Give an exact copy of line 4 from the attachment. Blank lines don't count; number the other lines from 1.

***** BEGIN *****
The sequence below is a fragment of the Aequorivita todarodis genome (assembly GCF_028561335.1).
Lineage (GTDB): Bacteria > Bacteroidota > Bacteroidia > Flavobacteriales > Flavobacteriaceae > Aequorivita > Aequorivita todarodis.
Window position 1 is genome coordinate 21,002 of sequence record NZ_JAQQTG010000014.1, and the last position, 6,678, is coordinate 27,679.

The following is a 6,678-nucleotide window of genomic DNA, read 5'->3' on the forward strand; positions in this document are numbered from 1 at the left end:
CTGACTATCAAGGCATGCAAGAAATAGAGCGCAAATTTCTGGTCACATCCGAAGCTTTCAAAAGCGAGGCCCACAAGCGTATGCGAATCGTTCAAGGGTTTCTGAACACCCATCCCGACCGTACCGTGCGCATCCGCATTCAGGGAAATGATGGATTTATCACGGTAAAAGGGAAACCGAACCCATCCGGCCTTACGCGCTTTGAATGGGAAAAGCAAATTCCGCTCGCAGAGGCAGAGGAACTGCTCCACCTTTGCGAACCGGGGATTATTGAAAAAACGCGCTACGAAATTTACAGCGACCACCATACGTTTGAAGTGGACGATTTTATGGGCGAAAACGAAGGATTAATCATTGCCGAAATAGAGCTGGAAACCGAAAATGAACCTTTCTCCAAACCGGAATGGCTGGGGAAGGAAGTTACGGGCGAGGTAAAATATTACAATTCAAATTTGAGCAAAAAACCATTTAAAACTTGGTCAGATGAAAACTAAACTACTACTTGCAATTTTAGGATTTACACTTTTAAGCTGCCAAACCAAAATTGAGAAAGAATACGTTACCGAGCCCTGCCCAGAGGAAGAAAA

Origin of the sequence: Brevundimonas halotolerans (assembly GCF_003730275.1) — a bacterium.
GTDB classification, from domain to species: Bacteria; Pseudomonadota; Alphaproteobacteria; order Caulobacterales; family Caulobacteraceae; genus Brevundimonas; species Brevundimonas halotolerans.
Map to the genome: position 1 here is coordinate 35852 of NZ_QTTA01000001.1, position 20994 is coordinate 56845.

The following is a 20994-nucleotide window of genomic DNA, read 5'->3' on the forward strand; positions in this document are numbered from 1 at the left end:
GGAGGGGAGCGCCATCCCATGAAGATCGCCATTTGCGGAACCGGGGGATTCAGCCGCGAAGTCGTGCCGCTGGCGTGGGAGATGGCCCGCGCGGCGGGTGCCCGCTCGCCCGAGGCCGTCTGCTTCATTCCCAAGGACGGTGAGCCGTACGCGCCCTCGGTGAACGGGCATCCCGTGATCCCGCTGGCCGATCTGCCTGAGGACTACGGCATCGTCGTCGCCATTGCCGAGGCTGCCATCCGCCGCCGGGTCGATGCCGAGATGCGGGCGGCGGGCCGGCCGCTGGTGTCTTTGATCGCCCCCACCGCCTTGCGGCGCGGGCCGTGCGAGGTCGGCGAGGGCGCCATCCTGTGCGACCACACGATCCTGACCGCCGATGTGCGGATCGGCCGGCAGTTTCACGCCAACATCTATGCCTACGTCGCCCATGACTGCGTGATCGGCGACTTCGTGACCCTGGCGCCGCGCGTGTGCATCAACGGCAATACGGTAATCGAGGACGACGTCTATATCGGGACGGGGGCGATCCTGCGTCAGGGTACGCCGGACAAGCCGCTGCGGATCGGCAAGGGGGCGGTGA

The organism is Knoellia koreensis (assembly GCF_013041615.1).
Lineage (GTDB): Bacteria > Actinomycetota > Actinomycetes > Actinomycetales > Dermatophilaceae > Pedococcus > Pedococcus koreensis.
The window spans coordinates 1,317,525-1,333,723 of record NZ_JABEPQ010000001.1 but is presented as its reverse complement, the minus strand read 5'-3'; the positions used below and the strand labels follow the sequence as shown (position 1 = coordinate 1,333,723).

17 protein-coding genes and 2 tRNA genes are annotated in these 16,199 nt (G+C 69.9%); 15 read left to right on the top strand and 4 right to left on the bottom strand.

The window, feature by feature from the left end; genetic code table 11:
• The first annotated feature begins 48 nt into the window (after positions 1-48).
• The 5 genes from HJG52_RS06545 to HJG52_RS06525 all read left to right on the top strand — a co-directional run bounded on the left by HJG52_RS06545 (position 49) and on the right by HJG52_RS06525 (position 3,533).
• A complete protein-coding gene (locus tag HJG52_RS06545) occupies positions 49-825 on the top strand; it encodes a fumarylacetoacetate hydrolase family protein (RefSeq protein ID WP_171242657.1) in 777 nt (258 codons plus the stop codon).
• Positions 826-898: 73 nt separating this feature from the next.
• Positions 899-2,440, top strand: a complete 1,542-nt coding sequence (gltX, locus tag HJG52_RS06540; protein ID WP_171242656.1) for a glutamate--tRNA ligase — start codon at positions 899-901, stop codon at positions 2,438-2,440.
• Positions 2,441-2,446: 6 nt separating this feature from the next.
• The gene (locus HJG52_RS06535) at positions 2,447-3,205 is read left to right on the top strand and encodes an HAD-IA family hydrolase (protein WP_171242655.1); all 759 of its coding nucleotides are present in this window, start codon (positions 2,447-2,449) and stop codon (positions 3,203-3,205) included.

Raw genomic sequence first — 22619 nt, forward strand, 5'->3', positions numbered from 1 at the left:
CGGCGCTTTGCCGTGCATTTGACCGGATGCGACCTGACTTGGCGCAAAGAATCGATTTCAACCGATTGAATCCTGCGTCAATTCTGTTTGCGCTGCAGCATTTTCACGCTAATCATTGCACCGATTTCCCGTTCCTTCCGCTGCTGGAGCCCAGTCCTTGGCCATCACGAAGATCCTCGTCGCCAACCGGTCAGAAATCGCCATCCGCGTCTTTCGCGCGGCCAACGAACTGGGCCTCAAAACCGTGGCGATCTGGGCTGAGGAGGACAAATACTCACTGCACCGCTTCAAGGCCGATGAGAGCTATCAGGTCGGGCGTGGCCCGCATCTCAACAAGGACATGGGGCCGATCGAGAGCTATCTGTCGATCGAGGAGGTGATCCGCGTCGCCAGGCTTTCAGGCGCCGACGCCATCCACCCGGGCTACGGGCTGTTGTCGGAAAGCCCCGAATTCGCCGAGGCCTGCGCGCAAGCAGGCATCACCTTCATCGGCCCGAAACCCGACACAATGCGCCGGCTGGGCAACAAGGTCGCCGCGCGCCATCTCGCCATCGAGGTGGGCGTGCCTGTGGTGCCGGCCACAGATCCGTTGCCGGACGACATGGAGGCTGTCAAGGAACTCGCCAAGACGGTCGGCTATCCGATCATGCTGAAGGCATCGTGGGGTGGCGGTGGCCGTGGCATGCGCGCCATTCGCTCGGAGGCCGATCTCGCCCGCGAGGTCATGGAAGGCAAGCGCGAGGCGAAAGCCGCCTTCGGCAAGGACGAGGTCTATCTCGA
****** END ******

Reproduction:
The following is a 6,678-nucleotide window of genomic DNA, read 5'->3' on the forward strand; positions in this document are numbered from 1 at the left end: